HomeRoast Digest


Topic: Mokka pot - success (10 msgs / 182 lines)
1) From: Slinkster
My problem with the mokka pot was apparently failure to tighten 
adequately.  I used a little more muscle today and was able to manage a 
brew.  I used Mysore Nuggets at a City roast.  While I won't say it was 
the best cup of coffee I've ever had it was far from the worst.  I 
confess to using cream in my coffee - heavy whipping cream - so I 
steamed some cream and added it to the cup.  Quite drinkable, so much 
that I made another!
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2) From: Donald Varona
"heavy whipping cream" in your coffee?  Doesn't this leave an oil slick at
the top of your cup?  Especially as it cools, you'll get floating sludge.
But, it's your cup to enjoy, not mine :-).  I personally am over time
becoming used to not having cream in my coffee.  I never did this before I
started roasting my own.  Usually my for moka pots I'll drink one without
and then one with a bit of half-and-half.
The moka pot is really a different kind of coffee from drip.  I find it does
better with a fuller roast.  Usually my roasts for this are at FC+, after it
just starts second crack.
Also, keep listening to be sure the relief valve is not relieving the
pressure:  sometimes you can get a brew out even when the valve is hissing,
but that means something else is going on like too fine a grind or too much
coffee.  I also sometimes need to look to see where the steam is coming
out:  sometimes it's the seal area and sometimes from the relief valve.
<Snip>
tight enough screw; from the relief valve can mean too fine a grind or too
much coffee.
--dv
On Mon, Jun 23, 2008 at 2:14 AM, Slinkster  wrote:
<Snip>
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3) From: Donald Varona
Oh, and congratulations on your success!
On Mon, Jun 23, 2008 at 6:48 AM, Donald Varona 
wrote:
<Snip>
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4) From: Clay Spence
Long before I started homeroasting I used to get a double espresso con
panna at a local coffee shop/bookstore (Upstart Crow). They used heavy
whipping cream, and it did get big drops of oil floating on the top,
once the cream was out of the way. This may sound bad, but it smelled
a bit like tuna fish. I liked it.
Clay
On Mon, Jun 23, 2008 at 1:48 PM, Donald Varona  wrote:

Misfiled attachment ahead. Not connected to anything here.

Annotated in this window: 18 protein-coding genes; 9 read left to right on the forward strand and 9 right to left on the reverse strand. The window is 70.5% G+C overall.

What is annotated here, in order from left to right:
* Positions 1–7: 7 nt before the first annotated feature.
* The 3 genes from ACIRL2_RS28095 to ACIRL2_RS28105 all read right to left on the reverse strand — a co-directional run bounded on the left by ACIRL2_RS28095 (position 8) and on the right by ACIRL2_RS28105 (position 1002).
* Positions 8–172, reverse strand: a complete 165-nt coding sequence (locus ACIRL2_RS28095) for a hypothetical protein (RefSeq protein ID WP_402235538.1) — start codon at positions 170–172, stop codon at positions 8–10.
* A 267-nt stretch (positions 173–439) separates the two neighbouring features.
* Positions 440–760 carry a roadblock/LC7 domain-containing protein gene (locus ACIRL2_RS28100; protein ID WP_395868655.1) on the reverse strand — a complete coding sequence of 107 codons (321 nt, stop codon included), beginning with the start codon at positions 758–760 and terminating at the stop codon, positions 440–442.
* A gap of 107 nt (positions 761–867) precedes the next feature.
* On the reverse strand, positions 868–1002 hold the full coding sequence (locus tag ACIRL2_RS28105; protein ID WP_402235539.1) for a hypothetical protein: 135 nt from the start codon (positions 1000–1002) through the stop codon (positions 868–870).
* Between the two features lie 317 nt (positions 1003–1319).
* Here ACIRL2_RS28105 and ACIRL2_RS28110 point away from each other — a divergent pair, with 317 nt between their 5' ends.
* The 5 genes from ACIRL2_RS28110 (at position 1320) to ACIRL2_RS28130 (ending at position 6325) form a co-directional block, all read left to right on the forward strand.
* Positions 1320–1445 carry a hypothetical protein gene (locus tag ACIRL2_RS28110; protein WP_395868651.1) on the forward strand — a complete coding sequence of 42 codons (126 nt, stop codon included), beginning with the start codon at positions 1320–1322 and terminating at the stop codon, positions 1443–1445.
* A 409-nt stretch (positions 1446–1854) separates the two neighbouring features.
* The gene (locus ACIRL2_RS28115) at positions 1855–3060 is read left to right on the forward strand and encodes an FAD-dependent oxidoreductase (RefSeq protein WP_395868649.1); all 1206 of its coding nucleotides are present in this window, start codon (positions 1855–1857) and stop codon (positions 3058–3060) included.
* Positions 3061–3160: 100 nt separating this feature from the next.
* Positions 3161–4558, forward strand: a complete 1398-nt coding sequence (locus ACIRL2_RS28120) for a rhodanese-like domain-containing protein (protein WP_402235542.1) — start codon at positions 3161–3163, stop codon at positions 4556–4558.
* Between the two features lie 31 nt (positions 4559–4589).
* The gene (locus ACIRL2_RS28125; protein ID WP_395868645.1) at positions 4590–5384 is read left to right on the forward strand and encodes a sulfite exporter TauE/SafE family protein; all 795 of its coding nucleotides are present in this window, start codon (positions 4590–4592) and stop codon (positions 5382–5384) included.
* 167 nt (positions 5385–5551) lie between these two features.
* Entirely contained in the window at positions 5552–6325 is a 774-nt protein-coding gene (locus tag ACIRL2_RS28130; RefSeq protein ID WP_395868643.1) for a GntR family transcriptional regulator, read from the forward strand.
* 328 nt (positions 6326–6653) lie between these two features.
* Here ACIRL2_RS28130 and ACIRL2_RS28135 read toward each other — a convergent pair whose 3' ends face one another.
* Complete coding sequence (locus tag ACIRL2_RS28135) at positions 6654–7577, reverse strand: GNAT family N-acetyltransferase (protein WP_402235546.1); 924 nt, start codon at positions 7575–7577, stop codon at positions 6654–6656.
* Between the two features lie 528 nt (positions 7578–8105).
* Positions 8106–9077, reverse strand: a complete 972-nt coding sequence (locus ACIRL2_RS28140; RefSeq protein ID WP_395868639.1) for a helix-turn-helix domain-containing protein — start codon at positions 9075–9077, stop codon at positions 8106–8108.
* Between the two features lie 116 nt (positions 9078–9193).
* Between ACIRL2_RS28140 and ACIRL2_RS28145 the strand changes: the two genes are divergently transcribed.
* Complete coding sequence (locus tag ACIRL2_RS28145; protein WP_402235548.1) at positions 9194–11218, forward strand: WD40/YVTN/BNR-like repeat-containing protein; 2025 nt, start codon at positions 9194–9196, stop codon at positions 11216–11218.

<Snip>
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5) From: Slinkster
Donald Varona wrote:
<Snip>
I've never noticed, honestly.  I enjoy what my physician likes to call a 
"righteous" diet aside from my refusal to part with my dairy products 
(and my coffee!) so even if it did slick up I wouldn't find it 
objectionable.  Full-fat dairy, yum!
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6) From: Paul Helbert
In cream as in coffee or anything, quality varies wildly. Fat carries
the flavor.
Many years ago, when I ran a trout farm, we fattened a bunch of hogs
on fish offal. The flavor and smell of fish came through in our meat.
If I had cream which tasted of tuna, I'd be looking for better cream.
Try to find a local provider who pastures his animals on clover, or
try some of the organic providers. (Some of those may be mega
agribusinesses shipping from afar, but the point is to try different
sources). Fishy taste in cream is not an indicator of quality or of
freshness.
You don't drink commodity coffee, so why adulterate it with commodity cream?
-- 
Paul Helbert
Prepackaged, roasted & ground coffee,,,
Some of the worst ideas since sliced bread.
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7) From: Lynne
Paul -
Very happy you shared your experience (and knowledge) with us. I am trying
to locate
(sigh... affordable) local resources for my food. Finding a local source for
milk and cream
would be great - just as in coffee, the small producers tend to give more
care in their farming
practices - this results in better tasting (and healthier, IMHO) food.
I've had strange tasting milk before (tasted like a smelly wet dog - ugh).
Kinda wonder what
on earth they were feeding those cows...
Lynne
On Mon, Jun 23, 2008 at 8:45 AM, Paul Helbert 
wrote:
<Snip>
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8) From: Slinkster
Paul Helbert wrote:
<Snip>
Who said anything about commodity cream?  I get mine from a goat farm 
outside of town - it isn't cheap but it certainly isn't "commodity" and 
with a little elbow work it stands up just fine on strawberry shortcake.
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9) From: Paul Helbert
Okay, my bad. Sorry. I presumed the fishy taste was an "off" taste,
because for me it would be (I think). You did say you liked it. I like
goat cheeses, but never had opportunity to drink the milk or cream.
Glad you have a local supply and that you like it.
Lots of things have seasonal taste profiles. Spring lamb often gets
garlicy from eating the wild garlic which sheep love. Honey changes
throughout the season as nectar sources change.
On Mon, Jun 23, 2008 at 10:55 AM, Slinkster  wrote:
<Snip>
-- 
Paul Helbert
Prepackaged, roasted & ground coffee,,,
Some of the worst ideas since sliced bread.
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10) From: Slinkster
Paul Helbert wrote:
<Snip>
Nope, that wasn't me :D
<Snip>
Yep, and its all good!
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